Israel Highway Equipped With Pilot Piezoelectric Generator System

israel-highwayIn both technology and on the highways, things go fast these days. If you remember, we talked about a piezoelectric electricity generating system last December, set up by engineers from Technion – Israel Institute of Technology.

So like I was saying, things moved fast: yesterday morning, the Hefer intersection along the old coastal road of Route 4 in Israel was the place where a piezoelectric generator was put to the test and generated some 2,000 watt-hours of electricity. The setup consists of a ten-meter strip of asphalt, with generators lying underneath, and batteries in the road’s proximity.

Being the first practical test of the system, the researchers still expect energetic and feasibility results. Technion was helped by Innowattech, a company from Israel to finish the pilot project. The project manager, Dr. Lucy Edery-Azulay, explained that the generators developed by Innowattech are embedded about five centimeters beneath the upper layer of asphalt. “The technology is based on piezoelectric materials that enable the conversion of mechanical energy exerted by the weight of passing vehicles into electrical energy. As far as the drivers are concerned, the road is the same,” she says.

Edery-Azulay added that expanding the project to a length of one kilometer along a single lane would produce 200 KWh, while a four-lane highway could produce about a MWh – sufficient electricity to provide for the average consumption in 2,500 households.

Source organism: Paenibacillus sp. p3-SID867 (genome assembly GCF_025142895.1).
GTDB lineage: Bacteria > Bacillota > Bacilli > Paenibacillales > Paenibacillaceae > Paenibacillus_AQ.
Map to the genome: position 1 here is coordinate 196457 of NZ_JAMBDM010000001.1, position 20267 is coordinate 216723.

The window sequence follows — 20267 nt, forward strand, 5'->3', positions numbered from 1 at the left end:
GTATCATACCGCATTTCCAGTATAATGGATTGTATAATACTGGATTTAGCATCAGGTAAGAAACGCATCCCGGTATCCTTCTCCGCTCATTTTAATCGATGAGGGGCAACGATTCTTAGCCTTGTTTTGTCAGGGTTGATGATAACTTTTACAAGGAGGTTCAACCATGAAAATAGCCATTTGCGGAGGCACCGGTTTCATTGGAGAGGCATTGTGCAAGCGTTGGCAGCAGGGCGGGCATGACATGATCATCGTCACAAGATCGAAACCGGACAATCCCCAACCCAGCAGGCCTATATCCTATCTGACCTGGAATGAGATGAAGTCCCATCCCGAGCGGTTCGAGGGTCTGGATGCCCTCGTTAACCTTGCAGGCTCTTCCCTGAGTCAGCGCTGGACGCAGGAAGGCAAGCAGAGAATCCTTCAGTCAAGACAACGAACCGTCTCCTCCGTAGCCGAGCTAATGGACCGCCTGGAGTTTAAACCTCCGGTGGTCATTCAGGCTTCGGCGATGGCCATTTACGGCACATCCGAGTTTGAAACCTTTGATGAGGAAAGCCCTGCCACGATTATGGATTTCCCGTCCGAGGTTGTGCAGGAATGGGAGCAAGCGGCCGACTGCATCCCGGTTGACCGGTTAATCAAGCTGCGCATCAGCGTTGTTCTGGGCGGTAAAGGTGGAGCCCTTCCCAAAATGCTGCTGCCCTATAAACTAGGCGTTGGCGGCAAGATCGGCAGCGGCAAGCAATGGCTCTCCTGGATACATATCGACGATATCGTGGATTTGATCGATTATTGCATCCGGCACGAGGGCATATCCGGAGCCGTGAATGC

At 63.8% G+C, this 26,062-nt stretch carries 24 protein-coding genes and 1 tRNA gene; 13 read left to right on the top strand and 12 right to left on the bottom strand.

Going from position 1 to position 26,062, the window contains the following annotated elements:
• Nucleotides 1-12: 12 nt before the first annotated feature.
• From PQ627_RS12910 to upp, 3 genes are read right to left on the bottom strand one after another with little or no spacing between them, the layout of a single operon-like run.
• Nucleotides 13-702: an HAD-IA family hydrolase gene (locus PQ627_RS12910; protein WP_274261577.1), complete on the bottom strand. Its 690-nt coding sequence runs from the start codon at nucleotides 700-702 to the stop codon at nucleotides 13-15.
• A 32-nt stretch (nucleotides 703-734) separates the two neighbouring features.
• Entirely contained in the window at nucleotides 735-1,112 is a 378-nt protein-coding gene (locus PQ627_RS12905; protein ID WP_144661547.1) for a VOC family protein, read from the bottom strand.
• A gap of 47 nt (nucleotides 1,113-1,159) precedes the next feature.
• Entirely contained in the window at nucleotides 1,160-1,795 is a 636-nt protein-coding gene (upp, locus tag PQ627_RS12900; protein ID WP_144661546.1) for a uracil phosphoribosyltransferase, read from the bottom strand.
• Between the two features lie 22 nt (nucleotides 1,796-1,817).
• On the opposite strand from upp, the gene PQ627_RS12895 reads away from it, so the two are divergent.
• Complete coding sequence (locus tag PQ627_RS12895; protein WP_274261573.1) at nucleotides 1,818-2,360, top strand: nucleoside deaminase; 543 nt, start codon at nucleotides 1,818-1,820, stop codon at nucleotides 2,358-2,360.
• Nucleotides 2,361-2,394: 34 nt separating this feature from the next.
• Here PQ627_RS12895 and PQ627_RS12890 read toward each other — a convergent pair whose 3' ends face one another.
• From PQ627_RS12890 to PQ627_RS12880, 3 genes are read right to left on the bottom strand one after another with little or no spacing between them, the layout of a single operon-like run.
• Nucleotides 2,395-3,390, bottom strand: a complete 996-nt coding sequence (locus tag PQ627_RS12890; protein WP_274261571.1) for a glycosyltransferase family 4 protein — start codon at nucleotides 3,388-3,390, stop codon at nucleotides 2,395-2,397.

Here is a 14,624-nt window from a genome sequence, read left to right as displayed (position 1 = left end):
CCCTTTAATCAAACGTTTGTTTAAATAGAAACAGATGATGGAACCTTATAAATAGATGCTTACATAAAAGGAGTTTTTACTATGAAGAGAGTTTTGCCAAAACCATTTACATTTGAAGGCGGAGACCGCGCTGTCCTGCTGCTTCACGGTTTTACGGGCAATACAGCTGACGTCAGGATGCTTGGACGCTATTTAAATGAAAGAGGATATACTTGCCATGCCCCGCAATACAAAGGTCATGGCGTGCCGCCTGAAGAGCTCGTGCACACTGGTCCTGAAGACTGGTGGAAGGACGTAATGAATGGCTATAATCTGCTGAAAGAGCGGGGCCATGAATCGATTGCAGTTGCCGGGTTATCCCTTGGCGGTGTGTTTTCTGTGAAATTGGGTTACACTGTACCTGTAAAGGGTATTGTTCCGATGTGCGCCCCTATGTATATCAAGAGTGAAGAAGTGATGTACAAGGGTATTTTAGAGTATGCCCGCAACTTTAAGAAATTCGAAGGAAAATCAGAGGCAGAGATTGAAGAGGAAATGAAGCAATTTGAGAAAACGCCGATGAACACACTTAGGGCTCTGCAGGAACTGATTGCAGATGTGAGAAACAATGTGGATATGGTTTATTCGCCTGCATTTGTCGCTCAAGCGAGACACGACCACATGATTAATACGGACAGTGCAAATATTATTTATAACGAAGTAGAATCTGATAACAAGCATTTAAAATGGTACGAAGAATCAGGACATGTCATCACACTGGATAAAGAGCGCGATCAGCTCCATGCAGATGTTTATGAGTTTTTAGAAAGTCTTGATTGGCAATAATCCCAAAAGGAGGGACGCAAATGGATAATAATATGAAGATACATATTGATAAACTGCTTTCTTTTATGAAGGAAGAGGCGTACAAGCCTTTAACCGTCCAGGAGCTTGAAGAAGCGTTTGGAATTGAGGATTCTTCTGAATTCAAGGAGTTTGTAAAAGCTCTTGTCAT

From the surveys the Israeli scientists did, their country has around 250 km of road that could be put to the use of piezoelectric technology. They counted the traffic volumes, and the mass of the vehicles taking those roads (like the Trans-Israel Highway, the Ayalon Highway and the coastal highway).

Following Israel’s results, maybe we’ll see these piezoelectric generators implemented worldwide in a few years: “We are happy to assist anyone seeking to cooperate with us in new developments. Innowattech researchers have brought us a true innovation, which is still under development,” said Alex Wisznicer, CEO of the Israel National Roads Company.

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